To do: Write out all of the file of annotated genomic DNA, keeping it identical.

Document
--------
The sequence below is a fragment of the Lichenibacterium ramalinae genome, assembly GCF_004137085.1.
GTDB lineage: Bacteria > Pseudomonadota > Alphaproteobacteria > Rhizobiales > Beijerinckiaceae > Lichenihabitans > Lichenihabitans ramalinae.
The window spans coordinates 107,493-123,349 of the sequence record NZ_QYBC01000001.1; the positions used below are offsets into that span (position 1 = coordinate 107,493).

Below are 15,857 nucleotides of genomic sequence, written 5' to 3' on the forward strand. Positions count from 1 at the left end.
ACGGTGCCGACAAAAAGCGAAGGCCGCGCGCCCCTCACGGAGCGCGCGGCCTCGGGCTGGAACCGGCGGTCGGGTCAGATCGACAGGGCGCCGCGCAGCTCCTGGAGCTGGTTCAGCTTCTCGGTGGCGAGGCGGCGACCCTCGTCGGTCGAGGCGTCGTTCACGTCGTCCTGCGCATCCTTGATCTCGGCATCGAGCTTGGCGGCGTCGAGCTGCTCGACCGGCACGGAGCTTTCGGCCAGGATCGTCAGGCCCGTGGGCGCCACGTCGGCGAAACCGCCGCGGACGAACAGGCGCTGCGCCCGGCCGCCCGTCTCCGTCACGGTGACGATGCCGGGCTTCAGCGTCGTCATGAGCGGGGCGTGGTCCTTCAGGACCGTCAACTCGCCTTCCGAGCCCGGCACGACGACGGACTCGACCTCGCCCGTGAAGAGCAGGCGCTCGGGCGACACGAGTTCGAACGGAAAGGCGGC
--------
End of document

The sequence below is a fragment of the Lichenibacterium ramalinae genome, assembly GCF_004137085.1.
GTDB lineage: Bacteria > Pseudomonadota > Alphaproteobacteria > Rhizobiales > Beijerinckiaceae > Lichenihabitans > Lichenihabitans ramalinae.
The window spans coordinates 107,493-123,349 of the sequence record NZ_QYBC01000001.1; the positions used below are offsets into that span (position 1 = coordinate 107,493).

Below are 15,857 nucleotides of genomic sequence, written 5' to 3' on the forward strand. Positions count from 1 at the left end.
ACGGTGCCGACAAAAAGCGAAGGCCGCGCGCCCCTCACGGAGCGCGCGGCCTCGGGCTGGAACCGGCGGTCGGGTCAGATCGACAGGGCGCCGCGCAGCTCCTGGAGCTGGTTCAGCTTCTCGGTGGCGAGGCGGCGACCCTCGTCGGTCGAGGCGTCGTTCACGTCGTCCTGCGCATCCTTGATCTCGGCATCGAGCTTGGCGGCGTCGAGCTGCTCGACCGGCACGGAGCTTTCGGCCAGGATCGTCAGGCCCGTGGGCGCCACGTCGGCGAAACCGCCGCGGACGAACAGGCGCTGCGCCCGGCCGCCCGTCTCCGTCACGGTGACGATGCCGGGCTTCAGCGTCGTCATGAGCGGGGCGTGGTCCTTCAGGACCGTCAACTCGCCTTCCGAGCCCGGCACGACGACGGACTCGACCTCGCCCGTGAAGAGCAGGCGCTCGGGCGACACGAGTTCGAACGGAAAGGCGGC